“This is an accident, and it is a problem that is easy to fix,” Ms. Javier told me when I thanked her and apologized to her on behalf of one of our students, who had left his backpack filled with his baseball equipment at the park.
We were already on the bus back to school from our field day when he remembered and tried to make a run for it. Ms. Javier slipped off the bus and headed back to the park, solving the problem in an instant by simply going the extra mile. When she met us back at the school, backpack in hand, she was smiling, as she always is.
“You know, with these kids, their possessions are a big deal. It’s not like he would just go and get another.” Ms. Javier tells me what I already know, but she is the one who really understood enough to see it as worth her time to get off the bus and go back to the park.
Ms. Javier (whose name has been changed to protect her privacy, as are the names of all students in my posts) was a paraprofessional in my class this year. Four of my students’ special education classifications this year have qualified them to have a paraprofessional.
A paraprofessional, commonly abbreviated as “para,” is a teaching assistant whose primary responsibility is to one or several students whose Individualized Education Plans, or I.E.P.s, require that they have extra support.
My class this year had two paraprofessionals, one who scribed for a student and another who translated my lessons and provided support for the beginner English Language Learners (E.L.L.s) in my class.
This was my first experience having a para in my class. I was tentative about the arrangement, not fully understanding the role that would be played by these other adults in the classroom — not sure how I should change my lessons to work them into it, or how helpful they would be to my students. It turned out to be an experience that benefited both my students and me.
Ms. Javier is the para for the E.L.L. students, and from the very first day in the classroom, she dove deeply into her responsibilities. She read my lessons and previewed my worksheets, translating important words and creating glossaries for her students to keep on their desks.
She noticed students who were not assigned to her, but who she thought she could help, and took them under her wing without being asked. She stayed after school every day to help the special education coordinator in my school organize his files, and she volunteered her personal time to work at the Saturday tutoring program.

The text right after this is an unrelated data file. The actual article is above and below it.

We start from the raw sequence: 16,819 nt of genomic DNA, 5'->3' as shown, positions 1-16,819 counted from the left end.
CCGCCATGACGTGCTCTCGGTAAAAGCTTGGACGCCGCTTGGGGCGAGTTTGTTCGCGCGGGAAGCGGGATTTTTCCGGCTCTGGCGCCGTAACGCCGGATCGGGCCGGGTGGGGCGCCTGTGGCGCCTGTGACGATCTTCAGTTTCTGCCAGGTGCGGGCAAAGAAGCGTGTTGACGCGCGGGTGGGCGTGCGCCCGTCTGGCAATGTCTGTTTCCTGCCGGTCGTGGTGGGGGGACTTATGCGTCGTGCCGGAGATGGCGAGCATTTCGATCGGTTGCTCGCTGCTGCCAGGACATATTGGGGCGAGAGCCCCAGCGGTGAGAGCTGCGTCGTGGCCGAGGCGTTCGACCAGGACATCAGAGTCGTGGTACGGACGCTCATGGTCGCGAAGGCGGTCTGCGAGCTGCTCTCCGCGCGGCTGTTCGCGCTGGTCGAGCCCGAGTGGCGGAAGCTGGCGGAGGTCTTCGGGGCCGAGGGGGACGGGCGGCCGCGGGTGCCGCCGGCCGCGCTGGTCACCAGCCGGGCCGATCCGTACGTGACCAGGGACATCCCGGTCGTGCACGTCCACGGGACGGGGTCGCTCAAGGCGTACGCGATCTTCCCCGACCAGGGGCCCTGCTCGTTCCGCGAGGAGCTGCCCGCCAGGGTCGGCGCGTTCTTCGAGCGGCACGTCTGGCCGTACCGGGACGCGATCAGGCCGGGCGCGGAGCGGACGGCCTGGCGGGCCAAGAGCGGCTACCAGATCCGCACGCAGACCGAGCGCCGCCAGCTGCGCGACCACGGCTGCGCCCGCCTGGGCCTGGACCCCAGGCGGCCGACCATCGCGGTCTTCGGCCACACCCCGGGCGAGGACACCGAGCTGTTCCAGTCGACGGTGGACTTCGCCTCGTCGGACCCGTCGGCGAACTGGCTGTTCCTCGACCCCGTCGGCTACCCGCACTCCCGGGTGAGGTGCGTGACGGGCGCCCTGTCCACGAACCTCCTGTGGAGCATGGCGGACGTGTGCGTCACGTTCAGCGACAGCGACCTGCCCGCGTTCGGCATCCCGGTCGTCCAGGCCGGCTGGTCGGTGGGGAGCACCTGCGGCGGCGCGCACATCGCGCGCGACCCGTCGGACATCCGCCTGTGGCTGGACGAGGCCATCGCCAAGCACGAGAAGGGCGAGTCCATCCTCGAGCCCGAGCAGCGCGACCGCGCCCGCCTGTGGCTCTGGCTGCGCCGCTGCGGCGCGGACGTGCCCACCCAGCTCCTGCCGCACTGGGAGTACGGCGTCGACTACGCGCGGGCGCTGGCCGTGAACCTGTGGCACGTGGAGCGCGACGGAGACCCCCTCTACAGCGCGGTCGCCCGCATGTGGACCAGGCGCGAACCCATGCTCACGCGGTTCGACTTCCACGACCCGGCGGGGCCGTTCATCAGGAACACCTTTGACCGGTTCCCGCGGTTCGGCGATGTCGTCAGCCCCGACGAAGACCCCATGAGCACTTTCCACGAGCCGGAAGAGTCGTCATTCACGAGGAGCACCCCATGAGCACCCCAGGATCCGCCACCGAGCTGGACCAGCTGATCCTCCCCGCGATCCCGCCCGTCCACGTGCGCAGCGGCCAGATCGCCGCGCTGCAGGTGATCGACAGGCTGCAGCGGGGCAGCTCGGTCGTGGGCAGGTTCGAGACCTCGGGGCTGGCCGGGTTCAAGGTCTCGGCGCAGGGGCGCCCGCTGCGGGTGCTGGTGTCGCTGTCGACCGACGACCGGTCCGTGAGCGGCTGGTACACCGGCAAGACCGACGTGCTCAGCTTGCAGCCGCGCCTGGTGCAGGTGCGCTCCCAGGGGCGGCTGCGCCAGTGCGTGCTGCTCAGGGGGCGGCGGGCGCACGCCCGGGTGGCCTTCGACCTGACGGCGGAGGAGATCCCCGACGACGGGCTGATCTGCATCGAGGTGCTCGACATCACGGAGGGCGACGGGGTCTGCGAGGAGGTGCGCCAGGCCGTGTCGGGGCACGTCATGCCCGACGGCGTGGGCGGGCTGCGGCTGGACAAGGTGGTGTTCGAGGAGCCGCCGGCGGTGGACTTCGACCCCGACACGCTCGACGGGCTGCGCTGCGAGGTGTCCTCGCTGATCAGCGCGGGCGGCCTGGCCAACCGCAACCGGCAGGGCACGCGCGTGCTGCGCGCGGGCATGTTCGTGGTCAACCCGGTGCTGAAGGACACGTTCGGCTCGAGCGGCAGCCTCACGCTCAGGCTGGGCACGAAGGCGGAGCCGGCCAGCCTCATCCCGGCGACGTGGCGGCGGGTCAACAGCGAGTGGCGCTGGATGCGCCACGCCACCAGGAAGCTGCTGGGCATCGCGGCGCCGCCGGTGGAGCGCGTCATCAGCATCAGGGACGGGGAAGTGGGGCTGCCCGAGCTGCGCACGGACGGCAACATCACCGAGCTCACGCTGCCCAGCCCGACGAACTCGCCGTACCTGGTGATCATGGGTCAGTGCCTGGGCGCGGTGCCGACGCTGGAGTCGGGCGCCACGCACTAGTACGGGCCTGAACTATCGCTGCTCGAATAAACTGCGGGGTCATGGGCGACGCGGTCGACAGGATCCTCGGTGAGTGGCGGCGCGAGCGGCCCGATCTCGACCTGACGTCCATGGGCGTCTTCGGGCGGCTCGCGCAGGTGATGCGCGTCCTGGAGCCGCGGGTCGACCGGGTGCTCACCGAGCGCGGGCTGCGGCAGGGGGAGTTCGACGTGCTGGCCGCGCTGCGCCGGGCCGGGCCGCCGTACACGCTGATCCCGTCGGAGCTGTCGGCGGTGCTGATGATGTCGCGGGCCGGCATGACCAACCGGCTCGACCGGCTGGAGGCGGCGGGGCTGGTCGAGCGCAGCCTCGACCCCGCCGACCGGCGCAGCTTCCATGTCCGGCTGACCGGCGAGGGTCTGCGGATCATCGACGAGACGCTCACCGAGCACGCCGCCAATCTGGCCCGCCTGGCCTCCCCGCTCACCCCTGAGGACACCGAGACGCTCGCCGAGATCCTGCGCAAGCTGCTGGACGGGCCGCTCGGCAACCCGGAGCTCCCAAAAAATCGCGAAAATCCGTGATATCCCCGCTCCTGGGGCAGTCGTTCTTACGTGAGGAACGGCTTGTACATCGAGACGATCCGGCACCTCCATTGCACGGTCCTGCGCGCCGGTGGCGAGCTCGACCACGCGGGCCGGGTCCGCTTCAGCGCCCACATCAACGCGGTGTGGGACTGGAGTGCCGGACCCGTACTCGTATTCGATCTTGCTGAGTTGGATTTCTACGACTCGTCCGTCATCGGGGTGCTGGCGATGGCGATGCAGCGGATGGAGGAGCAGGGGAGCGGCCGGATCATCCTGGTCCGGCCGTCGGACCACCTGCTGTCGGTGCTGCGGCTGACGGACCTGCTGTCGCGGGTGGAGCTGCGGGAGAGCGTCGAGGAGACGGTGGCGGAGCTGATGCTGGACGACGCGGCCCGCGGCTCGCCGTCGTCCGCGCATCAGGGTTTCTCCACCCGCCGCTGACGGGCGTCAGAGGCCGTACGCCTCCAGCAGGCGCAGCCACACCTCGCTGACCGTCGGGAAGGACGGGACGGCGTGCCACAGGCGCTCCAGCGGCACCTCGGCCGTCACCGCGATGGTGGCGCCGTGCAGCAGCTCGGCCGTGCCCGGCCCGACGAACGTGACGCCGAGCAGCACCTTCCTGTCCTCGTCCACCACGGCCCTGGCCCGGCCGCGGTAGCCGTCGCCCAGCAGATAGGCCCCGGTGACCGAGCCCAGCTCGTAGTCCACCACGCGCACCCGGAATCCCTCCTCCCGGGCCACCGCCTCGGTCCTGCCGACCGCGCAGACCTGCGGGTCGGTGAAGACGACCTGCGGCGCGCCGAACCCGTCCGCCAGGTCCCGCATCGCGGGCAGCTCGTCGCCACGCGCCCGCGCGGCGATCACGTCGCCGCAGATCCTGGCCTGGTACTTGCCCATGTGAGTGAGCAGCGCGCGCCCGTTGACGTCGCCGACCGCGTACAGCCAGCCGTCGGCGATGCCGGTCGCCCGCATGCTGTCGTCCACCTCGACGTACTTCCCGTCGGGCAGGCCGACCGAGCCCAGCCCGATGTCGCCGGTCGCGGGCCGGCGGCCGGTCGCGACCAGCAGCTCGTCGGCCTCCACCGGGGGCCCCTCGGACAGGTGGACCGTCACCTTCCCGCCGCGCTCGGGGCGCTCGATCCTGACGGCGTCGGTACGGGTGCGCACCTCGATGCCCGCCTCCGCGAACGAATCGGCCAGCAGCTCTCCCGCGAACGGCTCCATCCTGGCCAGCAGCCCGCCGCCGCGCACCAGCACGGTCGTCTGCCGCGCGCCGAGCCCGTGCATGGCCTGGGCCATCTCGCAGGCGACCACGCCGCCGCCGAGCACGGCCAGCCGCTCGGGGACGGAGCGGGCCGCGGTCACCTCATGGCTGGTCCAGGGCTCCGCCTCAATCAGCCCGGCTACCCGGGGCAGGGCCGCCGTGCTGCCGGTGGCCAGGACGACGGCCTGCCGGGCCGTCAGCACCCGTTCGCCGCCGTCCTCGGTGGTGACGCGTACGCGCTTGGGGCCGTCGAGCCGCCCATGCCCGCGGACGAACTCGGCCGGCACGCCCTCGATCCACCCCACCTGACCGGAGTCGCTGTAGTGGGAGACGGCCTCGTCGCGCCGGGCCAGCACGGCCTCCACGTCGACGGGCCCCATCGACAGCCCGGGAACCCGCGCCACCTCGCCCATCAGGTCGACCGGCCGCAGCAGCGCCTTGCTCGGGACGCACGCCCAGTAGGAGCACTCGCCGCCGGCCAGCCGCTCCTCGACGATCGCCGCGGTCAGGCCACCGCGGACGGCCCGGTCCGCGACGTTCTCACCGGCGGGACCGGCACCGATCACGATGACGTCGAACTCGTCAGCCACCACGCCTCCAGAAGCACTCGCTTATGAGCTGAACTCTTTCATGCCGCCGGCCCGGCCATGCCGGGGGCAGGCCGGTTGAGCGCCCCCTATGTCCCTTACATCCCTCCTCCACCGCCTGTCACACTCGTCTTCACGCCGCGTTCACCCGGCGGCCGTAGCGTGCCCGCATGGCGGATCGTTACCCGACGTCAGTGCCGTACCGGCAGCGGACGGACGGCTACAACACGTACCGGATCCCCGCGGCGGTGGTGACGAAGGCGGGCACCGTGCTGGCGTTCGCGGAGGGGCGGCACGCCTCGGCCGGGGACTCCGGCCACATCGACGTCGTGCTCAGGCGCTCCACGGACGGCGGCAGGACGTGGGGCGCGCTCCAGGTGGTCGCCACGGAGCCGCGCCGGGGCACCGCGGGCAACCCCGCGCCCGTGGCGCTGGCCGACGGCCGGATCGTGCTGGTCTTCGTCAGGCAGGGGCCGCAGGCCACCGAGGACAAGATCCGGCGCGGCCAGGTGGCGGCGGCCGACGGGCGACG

Ms. Javier had gone above and beyond each and every day for the entire year (and probably for most of her life). She seamlessly fit into the class and anticipated every need that we could have. When I would think about doing something, she would beam and show me that she had already done it.
A lot of people go the extra mile. Ms. Javier has done it selflessly, without hope for reward, and without a hidden agenda. When she is asked to take on yet another task without any form of compensation or promotion, she is eager to do so, eager to touch more kids’ lives. She truly believes in even the most difficult students. Sometimes she will be asked to work with a particularly troubled boy in another class, and when he runs down the hall in a tantrum, she is right there behind him, smiling.
“That boy has a lot of energy,” she says, where others would sigh in exhaustion and frustration. Ms. Javier keeps going back, treating the students like they are her own children.
We have all learned from her this year. My students have benefited from having such a kind, gentle, caring individual in their lives, tirelessly helping them and supporting them. The school has benefited from the many hours she has donated, and the enthusiasm with which she has committed herself to learning new things and becoming more of an asset to the school. And I have benefited from seeing someone so graceful and joyful each morning, reacting to situations with a generous outlook that I wish that I had.
“In the morning, I think about my problems for a little while, and then I put them in the drawer and start my day,” she explains, when I ask her incredulously how she maintains such an unrelentingly positive outlook. “You have to enjoy your life.”
Paraprofessionals are an underappreciated group. The way that they can affect a student and a class is not something that can be measured with any ease. Often they work with some of the more challenging kids and switch students throughout the year, adapting to new situations to meet a new set of needs.
Because of their impermanence, people often think of paraprofessionals as replaceable — one may be substituted for another from day to day. But at graduation this year, Ms. Javier sat on the stage and cried while she watched the students that she had helped get there.
“Do you think next year I will have a student like Allie?” she asked me, mourning the loss of one. To the students, she was not replaceable — and certainly not to me.